Amarillo is home to several unique street names. In fact, many cities have uniquely named streets and neighborhoods. It's part of the allure of moving to certain areas. Recently, I came across a street sign that made me laugh out loud.

Is it the laziest, or best, street name in all of Amarillo?

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Nevermind Place, Amarillo, Texas

Driving through residential areas in Amarillo, your met with the usual street names. There are the numbered streets, as you expect, along with names of presidents, historical figures, and places.

Then, you come across this gem.

Tucked away off of 53rd is a spot that is so uniquely named, that I honestly laughed out loud passing the sign. At first, I assumed it was Neverland Place. That would be a cute name for a neighborhood. When I looked again, I realized it said Nevermind Place.

Go ahead. Laugh. You're allowed to.

Brilliant Or Just Lazy?

Is there the individual responsible for naming roads just gave up and said, "Bah! Never mind this place!" Was it born of frustration? Did a table get flipped as a person with sudden creative mental block stormed outside for a smoke break?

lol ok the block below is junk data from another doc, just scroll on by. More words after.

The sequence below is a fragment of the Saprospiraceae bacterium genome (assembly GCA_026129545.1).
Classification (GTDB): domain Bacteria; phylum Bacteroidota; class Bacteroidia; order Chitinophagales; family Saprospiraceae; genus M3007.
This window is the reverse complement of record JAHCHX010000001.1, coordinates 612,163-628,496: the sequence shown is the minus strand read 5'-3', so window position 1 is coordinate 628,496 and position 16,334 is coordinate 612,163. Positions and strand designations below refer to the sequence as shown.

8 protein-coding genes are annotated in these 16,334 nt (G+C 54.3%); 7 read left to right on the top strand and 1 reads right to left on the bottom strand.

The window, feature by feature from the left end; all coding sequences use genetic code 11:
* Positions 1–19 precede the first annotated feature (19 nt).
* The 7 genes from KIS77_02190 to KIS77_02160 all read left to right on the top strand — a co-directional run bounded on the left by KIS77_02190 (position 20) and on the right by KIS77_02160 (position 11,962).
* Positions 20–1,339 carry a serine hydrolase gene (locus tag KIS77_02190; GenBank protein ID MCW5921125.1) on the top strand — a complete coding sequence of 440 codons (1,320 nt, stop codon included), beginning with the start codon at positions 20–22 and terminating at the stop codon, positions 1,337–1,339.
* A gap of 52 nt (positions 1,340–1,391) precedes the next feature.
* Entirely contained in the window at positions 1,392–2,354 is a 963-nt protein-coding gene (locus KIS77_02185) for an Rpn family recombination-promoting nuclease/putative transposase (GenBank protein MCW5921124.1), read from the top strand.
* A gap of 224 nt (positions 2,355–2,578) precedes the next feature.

In my mind, that's the perfect story. Either that, or it was named by one of Nirvana's biggest fans.

Then you add to the fact that Nevermind Place has it's very own park. With a name like Nevermind, it's pretty much what you would expect.


A park where someone just said...never mind. Not in a bad way, necessarily. You just won't find a massive park, fountain, or well manicured walking trail.


I Think It's Perfect In Every Way

It's a nice enough neighborhood, with the "park" there for the kids to burn energy in. The name alone makes me want to live there just so I can have my mail addressed to Nevermind Place.

I'm sure there has to be some long drawn out story behind the name; an inside joke at the very least. If not, it's still my new favorite street name in Amarillo.

Cheers to you, Nevermind Place.

Check Out The Original Names For These Amarillo Streets

It's hard to imagine these well-known Amarillo streets as any other name. Try to imagine giving directions to someone while using their original names. Gets tricky, doesn't it?

The new names (that we currently know them by) came mostly from associates of Henry Luckett, who drew the first map of the area. When this took place exactly, records do not show, but the street name revamp is covered extensively in 'Old Town Amarillo' by Judge John Crudgington, published in the Plains Historical Review in 1957.

LOOK: This "Amarillo Pictorial" is an Amazing Collection of Historical Photos!

Wow. Just wow.

Robbi McDaniel Rivers dug up this incredible magazine published in 1931. You'll find the many Amarillo buildings and landmarks that you know and love--they're brand new in these photos!